Holt, Marjorie Sewell (1920—)

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Holt, Marjorie Sewell (1920—)

American politician and member of the U.S. House of Representatives, 1973–1987. Born Marjorie Sewell on September 17, 1920, in Birmingham, Alabama; daughter of Edward Roland Sewell and Alice Juanita (Felts) Sewell; Jacksonville (Florida) University, B.A., 1945; University of Florida College of Law, J.D., 1949; married Duncan McKay Holt, on December 26, 1946; children: Rachel Holt Tschantre; Edward Holt; Victoria Holt Stauffer.

Selected writings:

The Case Against the Reckless Congress (1976); Can You Afford This House (1978).

Born on September 17, 1920, in Birmingham, Alabama, Marjorie Sewell Holt attended Jacksonville Junior College and received a law degree from the University of Florida in 1949. After practicing law in Florida for 13 years, Holt moved to Maryland, where she was admitted to the bar in 1962 and continued her practice. Between 1963 and 1965, she served as a supervisor of elections in Anne Arundel County. For the following six years, she was clerk of the circuit court in the same county, while strengthening her ties to the Republican Party by working as a campaign organizer and a precinct leader. From 1970 to 1972, Holt was a member of the Maryland Governor's Commission on Law Enforcement and the Administration of Justice, and in 1971–72, she served as legal counsel for the Maryland State Federation of Republican Women. Holt was also a delegate to four Republican National Conventions (1968, 1976, 1980, and 1984).

Marjorie Sewell Holt was elected in 1972 to the 93rd Congress as a Representative of the Fourth District in the State of Maryland, serving through the 99th Congress in 1987. As a Cold-War politician, she concentrated her efforts on matters of national defense and the armed forces, and she consistently advocated increases in defense spending and enhanced benefits for those in the military. She opposed attempts at a nuclear freeze and supported the development of weapons such as the MX missile and the B-1 bomber. Throughout her career in Congress, Holt pushed for reductions in non-military spending, serving two terms on the Budget Committee and in 1978 introducing the now-standard Republican device of the substitute budget proposal. She served on the Committee on Armed Services during each of her 13 years in the House, becoming the ranking Republican on the Subcommittee on Procurement and Military Nuclear Systems in her last term in office. Holt was actively opposed to the busing of school-children to effect racial integration in the nation's public school system; a measure she put forth to outlaw busing by constitutional amendment was approved by the House in 1974.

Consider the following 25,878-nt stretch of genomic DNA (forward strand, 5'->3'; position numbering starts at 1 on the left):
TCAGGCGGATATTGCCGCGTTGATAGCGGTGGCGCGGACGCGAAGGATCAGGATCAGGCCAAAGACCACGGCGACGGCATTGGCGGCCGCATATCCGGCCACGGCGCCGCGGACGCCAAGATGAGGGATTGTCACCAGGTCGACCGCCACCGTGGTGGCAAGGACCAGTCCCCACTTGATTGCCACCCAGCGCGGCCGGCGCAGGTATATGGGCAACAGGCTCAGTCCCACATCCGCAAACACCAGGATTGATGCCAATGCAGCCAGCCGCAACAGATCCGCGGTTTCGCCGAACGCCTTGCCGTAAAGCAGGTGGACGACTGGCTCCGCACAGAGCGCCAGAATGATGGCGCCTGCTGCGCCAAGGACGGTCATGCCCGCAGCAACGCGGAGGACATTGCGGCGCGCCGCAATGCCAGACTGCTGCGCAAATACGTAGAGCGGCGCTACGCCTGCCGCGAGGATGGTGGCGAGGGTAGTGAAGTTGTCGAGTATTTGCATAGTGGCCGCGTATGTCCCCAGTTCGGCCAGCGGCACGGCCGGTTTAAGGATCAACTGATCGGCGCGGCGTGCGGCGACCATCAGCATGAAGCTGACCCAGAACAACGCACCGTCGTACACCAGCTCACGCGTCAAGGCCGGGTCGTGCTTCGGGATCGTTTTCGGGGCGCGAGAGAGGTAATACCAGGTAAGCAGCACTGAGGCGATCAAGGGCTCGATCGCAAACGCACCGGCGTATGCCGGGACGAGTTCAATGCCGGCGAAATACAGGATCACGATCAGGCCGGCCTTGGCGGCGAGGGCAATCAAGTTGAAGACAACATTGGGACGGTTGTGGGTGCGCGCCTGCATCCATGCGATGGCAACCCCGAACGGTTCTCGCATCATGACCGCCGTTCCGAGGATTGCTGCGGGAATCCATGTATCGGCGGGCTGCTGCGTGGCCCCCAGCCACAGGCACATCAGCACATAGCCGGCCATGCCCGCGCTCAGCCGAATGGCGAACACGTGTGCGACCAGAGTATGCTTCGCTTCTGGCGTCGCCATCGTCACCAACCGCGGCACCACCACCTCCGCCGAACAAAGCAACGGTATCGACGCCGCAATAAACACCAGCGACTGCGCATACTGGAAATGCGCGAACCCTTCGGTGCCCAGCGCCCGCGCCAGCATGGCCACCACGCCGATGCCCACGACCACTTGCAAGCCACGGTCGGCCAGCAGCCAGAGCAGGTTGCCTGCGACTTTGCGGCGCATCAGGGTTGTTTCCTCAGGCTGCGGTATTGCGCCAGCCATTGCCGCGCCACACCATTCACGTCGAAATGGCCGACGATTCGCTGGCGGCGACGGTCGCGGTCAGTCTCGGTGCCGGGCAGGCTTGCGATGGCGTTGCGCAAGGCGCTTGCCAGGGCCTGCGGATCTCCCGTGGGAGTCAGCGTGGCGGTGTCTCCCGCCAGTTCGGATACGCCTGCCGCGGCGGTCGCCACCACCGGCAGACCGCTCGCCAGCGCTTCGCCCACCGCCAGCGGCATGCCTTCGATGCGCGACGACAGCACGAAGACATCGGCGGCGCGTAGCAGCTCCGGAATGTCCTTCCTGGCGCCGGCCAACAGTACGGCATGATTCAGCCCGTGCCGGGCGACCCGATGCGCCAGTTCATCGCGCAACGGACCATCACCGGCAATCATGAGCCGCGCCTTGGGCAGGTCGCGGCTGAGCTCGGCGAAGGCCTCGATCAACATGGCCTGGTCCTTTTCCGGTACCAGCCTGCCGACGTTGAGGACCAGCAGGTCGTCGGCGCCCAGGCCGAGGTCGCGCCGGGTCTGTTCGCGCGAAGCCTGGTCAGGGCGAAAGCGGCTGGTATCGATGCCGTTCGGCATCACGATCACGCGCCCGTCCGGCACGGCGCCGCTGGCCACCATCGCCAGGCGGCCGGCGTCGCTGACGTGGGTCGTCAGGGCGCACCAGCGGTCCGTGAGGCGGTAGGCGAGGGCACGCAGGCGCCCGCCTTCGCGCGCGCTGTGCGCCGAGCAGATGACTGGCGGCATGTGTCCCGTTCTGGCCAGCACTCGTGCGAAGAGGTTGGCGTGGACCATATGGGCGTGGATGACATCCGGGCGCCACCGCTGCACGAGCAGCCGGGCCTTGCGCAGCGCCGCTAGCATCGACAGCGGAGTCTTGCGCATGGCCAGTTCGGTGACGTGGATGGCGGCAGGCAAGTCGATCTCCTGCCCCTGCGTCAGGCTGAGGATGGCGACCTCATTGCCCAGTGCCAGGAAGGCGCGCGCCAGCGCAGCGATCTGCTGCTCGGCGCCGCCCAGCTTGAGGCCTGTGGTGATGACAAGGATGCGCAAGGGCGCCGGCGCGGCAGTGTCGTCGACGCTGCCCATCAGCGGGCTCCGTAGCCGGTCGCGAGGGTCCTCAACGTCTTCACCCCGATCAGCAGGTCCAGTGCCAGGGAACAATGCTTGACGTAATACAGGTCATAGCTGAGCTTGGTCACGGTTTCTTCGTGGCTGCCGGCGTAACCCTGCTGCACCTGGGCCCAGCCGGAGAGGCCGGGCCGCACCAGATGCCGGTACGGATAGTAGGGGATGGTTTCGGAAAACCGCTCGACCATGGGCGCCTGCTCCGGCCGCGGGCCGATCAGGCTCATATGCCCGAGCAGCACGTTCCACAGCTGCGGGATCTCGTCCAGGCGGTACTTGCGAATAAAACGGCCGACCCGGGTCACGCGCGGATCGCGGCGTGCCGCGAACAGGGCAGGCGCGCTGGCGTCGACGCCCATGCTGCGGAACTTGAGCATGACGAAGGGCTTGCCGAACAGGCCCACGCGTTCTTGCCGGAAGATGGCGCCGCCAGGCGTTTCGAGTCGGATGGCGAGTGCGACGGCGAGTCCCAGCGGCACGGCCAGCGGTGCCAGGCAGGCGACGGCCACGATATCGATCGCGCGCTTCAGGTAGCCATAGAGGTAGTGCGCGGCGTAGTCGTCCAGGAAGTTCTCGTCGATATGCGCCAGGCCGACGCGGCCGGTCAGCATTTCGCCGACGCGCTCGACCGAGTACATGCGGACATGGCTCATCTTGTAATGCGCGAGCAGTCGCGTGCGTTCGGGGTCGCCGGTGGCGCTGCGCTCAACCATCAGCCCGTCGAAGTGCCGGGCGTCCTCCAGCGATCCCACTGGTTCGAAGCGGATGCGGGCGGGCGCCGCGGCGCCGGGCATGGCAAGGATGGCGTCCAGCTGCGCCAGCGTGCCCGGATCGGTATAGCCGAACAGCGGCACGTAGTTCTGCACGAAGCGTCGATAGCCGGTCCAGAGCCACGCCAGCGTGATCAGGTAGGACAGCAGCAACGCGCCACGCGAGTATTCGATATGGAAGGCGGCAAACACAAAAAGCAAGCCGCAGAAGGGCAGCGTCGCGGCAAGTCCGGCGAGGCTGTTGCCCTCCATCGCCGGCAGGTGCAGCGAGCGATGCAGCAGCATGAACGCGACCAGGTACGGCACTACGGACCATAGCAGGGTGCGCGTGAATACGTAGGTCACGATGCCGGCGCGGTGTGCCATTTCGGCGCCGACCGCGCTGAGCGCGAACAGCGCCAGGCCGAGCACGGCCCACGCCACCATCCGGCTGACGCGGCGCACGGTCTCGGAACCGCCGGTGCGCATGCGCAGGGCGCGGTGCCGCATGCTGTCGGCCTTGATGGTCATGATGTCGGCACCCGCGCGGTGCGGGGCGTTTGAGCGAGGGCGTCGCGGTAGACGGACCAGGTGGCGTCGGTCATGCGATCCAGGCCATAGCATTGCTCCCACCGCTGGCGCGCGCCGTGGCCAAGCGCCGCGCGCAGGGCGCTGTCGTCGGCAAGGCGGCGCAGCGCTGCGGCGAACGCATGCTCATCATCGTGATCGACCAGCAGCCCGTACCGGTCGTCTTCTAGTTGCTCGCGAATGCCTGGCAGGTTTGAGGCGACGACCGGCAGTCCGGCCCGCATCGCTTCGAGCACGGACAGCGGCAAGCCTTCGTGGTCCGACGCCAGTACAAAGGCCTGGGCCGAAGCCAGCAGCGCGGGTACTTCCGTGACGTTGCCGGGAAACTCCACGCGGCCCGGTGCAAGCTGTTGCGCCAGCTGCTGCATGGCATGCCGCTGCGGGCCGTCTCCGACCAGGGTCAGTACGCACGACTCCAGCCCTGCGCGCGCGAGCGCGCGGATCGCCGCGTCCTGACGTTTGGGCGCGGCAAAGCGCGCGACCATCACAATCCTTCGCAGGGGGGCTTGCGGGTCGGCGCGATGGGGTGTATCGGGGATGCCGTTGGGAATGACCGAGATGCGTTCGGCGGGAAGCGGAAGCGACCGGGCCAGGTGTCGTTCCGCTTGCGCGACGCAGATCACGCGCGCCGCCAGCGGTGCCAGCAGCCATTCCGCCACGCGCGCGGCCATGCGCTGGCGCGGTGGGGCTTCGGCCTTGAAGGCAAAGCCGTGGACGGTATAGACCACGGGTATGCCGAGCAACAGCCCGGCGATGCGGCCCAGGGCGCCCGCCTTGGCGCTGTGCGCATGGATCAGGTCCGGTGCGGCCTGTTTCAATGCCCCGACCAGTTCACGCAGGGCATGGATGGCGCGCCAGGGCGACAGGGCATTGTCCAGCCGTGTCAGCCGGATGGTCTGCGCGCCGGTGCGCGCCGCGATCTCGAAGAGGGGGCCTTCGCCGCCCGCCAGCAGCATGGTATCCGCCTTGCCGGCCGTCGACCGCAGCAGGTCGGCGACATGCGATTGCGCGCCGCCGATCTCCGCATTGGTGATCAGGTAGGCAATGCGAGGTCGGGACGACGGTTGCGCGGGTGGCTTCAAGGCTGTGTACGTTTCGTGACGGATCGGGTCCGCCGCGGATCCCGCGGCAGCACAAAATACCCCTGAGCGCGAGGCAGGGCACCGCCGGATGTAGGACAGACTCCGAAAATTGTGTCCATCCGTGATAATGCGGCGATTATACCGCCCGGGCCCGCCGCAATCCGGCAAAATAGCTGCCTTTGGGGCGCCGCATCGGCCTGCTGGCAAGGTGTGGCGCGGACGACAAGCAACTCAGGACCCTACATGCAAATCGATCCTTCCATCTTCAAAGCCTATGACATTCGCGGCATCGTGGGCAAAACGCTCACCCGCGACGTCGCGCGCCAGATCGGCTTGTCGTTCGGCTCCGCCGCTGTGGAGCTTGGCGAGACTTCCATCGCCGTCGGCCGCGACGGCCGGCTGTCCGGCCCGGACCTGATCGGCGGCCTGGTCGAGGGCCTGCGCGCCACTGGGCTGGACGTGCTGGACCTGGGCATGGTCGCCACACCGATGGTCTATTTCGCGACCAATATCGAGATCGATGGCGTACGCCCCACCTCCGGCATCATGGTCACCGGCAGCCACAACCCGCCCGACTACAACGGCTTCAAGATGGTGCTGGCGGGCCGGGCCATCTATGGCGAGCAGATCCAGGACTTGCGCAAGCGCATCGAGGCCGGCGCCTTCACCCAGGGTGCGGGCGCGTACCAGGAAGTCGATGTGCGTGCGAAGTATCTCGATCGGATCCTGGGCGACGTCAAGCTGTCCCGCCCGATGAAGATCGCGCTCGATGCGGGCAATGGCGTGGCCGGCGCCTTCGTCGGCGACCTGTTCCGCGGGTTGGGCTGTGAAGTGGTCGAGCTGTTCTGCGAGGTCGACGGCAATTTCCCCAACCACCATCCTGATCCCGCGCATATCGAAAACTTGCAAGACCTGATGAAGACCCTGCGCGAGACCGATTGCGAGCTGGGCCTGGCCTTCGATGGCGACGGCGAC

Holt chose not to run for a seat in the 100th Congress and finished her final term on January 3, 1987. She returned to the practice of law in Maryland, residing in Severna Park. In July of that same year, President Ronald Reagan nominated her to the position of member of the General Advisory Committee on Arms Control and Disarmament.


Office of the Historian. Women in Congress, 1917–1990. Commission on the Bicentenary of the U.S. House of Representatives, 1991.

Sonya Elaine Schryer , freelance writer, Lansing, Michigan